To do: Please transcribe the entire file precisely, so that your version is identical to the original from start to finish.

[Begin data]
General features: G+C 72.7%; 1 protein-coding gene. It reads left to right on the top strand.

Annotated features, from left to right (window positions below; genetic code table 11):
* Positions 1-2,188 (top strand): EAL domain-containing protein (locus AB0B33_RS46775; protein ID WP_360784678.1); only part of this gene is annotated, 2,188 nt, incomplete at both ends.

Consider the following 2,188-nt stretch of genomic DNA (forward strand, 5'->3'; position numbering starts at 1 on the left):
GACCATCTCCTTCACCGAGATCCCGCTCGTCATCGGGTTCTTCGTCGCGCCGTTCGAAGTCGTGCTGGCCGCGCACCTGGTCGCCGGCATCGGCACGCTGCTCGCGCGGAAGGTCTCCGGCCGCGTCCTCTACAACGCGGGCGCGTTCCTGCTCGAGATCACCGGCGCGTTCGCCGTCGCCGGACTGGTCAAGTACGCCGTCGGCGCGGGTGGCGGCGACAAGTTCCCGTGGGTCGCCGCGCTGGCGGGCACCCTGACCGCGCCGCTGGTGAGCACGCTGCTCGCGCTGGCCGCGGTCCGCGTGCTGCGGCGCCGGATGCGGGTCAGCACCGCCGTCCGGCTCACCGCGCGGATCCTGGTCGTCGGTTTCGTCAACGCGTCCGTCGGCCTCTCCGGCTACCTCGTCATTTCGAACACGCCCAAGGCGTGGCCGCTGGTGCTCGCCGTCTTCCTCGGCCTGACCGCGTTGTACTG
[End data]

General features: G+C 72.7%; 1 protein-coding gene. It reads left to right on the top strand.

Annotated features, from left to right (window positions below; genetic code table 11):
* Positions 1-2,188 (top strand): EAL domain-containing protein (locus AB0B33_RS46775; protein ID WP_360784678.1); only part of this gene is annotated, 2,188 nt, incomplete at both ends.

Consider the following 2,188-nt stretch of genomic DNA (forward strand, 5'->3'; position numbering starts at 1 on the left):
GACCATCTCCTTCACCGAGATCCCGCTCGTCATCGGGTTCTTCGTCGCGCCGTTCGAAGTCGTGCTGGCCGCGCACCTGGTCGCCGGCATCGGCACGCTGCTCGCGCGGAAGGTCTCCGGCCGCGTCCTCTACAACGCGGGCGCGTTCCTGCTCGAGATCACCGGCGCGTTCGCCGTCGCCGGACTGGTCAAGTACGCCGTCGGCGCGGGTGGCGGCGACAAGTTCCCGTGGGTCGCCGCGCTGGCGGGCACCCTGACCGCGCCGCTGGTGAGCACGCTGCTCGCGCTGGCCGCGGTCCGCGTGCTGCGGCGCCGGATGCGGGTCAGCACCGCCGTCCGGCTCACCGCGCGGATCCTGGTCGTCGGTTTCGTCAACGCGTCCGTCGGCCTCTCCGGCTACCTCGTCATTTCGAACACGCCCAAGGCGTGGCCGCTGGTGCTCGCCGTCTTCCTCGGCCTGACCGCGTTGTACTG